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Culturing phytoplankton

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Summary:
The Smithsonian Marine Ecosystems Exhibit’s mission is, “To inspire appreciation and understanding of the importance and complexity of marine ecosystems and the process of science through engaging exhibits, meaningful education, and the dissemination of Smithsonian Marine Station research.” Starting from the bottom of the food web, the exhibit recreates habitats for their resident organisms. Healthy phytoplankton cultures feed the oysters’ and their reefs’ filter feeding inhabitants like feather duster worms, sponges, and tunicates. Phytoplankton also plays a key role in maintaining water quality by consuming nitrates and phosphorous. This project focused on and tested different light sources in order to maximize phytoplankton production. Successful maintenance of Isochrysis galbana made it possible to replicate and thoroughly test phytoplankton production in relation to the light spectrum. Nannochloropsis oculata and Chaetocerous gracilis were unsustainable and must be further assessed for harmful cellular organisms specific to these species, contamination, and other variables that may be attributing to cell culture crashing.
Title: Culturing phytoplankton.
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Name(s): Khalila Haque, Author
Katie Skura, B.A., Author
Bill Hoffman, M.S., Author
Robin Willoughby, Ph.D., Editor
Type of Resource: text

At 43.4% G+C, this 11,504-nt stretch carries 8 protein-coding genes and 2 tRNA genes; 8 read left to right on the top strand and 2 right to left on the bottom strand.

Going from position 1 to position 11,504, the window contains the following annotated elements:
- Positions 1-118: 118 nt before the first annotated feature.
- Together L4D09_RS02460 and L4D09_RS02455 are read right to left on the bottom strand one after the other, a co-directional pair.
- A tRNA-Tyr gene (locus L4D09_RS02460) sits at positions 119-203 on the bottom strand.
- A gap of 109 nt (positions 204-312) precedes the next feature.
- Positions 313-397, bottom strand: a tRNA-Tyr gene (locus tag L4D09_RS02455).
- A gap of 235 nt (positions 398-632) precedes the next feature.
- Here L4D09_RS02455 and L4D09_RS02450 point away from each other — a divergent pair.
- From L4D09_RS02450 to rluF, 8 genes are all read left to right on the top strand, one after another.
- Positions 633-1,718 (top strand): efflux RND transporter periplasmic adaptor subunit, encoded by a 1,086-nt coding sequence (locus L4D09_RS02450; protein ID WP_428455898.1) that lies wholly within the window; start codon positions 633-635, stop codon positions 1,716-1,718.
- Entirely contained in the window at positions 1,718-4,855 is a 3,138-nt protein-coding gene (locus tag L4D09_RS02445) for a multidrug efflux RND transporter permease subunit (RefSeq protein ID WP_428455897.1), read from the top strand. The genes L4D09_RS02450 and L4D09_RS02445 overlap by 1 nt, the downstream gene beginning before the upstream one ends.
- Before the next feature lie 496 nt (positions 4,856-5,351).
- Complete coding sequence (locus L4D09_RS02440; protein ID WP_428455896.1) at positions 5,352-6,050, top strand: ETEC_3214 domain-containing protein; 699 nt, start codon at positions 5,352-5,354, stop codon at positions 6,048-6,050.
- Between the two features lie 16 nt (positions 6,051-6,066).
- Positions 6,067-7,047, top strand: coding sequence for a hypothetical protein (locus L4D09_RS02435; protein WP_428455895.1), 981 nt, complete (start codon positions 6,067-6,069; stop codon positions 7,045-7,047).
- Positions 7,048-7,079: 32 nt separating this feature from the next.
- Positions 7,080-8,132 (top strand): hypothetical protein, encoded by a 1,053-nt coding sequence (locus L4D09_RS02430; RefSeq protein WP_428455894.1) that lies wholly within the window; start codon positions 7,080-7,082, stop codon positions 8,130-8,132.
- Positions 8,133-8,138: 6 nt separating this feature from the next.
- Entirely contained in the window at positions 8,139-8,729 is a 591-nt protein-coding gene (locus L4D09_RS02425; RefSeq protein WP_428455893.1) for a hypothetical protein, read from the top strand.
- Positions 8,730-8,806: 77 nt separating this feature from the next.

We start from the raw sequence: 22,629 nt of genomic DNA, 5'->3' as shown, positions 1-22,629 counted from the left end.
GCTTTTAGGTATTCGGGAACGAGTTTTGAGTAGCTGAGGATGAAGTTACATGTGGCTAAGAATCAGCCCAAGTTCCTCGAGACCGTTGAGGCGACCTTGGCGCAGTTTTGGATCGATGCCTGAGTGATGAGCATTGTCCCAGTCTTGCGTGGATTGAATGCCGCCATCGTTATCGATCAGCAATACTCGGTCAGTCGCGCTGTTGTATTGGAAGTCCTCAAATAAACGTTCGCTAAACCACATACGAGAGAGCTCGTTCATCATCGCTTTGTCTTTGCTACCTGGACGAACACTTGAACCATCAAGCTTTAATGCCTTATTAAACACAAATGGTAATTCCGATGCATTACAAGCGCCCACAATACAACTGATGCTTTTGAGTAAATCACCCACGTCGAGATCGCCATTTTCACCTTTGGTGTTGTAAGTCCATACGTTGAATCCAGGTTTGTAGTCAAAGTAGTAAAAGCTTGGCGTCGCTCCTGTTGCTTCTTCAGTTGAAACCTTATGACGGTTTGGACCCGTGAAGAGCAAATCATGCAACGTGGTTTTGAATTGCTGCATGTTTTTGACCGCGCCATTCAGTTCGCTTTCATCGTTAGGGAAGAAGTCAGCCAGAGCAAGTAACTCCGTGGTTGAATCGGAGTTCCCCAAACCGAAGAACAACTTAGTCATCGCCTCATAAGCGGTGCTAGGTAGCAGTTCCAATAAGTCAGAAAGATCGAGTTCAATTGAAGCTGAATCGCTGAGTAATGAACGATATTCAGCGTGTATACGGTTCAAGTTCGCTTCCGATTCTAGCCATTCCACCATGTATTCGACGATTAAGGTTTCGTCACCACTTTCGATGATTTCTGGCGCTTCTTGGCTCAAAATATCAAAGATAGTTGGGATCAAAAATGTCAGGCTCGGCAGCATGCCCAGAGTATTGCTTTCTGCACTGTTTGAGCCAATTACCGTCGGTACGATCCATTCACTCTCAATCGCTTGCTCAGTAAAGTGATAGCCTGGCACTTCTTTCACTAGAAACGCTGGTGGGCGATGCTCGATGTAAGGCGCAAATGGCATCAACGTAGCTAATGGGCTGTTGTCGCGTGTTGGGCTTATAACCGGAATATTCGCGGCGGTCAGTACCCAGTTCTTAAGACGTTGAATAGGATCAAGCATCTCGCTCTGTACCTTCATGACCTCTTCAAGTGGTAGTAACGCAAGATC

Publisher: IRSC Department of Biological Sciences
Place of Publication: Fort Pierce
Physical Form: Abstract
Language(s): English
Summary: The Smithsonian Marine Ecosystems Exhibit’s mission is, “To inspire appreciation and understanding of the importance and complexity of marine ecosystems and the process of science through engaging exhibits, meaningful education, and the dissemination of Smithsonian Marine Station research.” Starting from the bottom of the food web, the exhibit recreates habitats for their resident organisms. Healthy phytoplankton cultures feed the oysters’ and their reefs’ filter feeding inhabitants like feather duster worms, sponges, and tunicates. Phytoplankton also plays a key role in maintaining water quality by consuming nitrates and phosphorous. This project focused on and tested different light sources in order to maximize phytoplankton production. Successful maintenance of Isochrysis galbana made it possible to replicate and thoroughly test phytoplankton production in relation to the light spectrum. Nannochloropsis oculata and Chaetocerous gracilis were unsustainable and must be further assessed for harmful cellular organisms specific to these species, contamination, and other variables that may be attributing to cell culture crashing.
Identifier: irsc_s_b_p0006 (IID)
Subject(s): Biology--Research
Science museums
Phytoplankton
Persistent Link to This Record: http://purl.flvc.org/irsc/fd/irsc_s_b_p0006
Host Institution: IRSC
Has Part: Volume 2. Proceedings of the IRSC Department of Biological Sciences.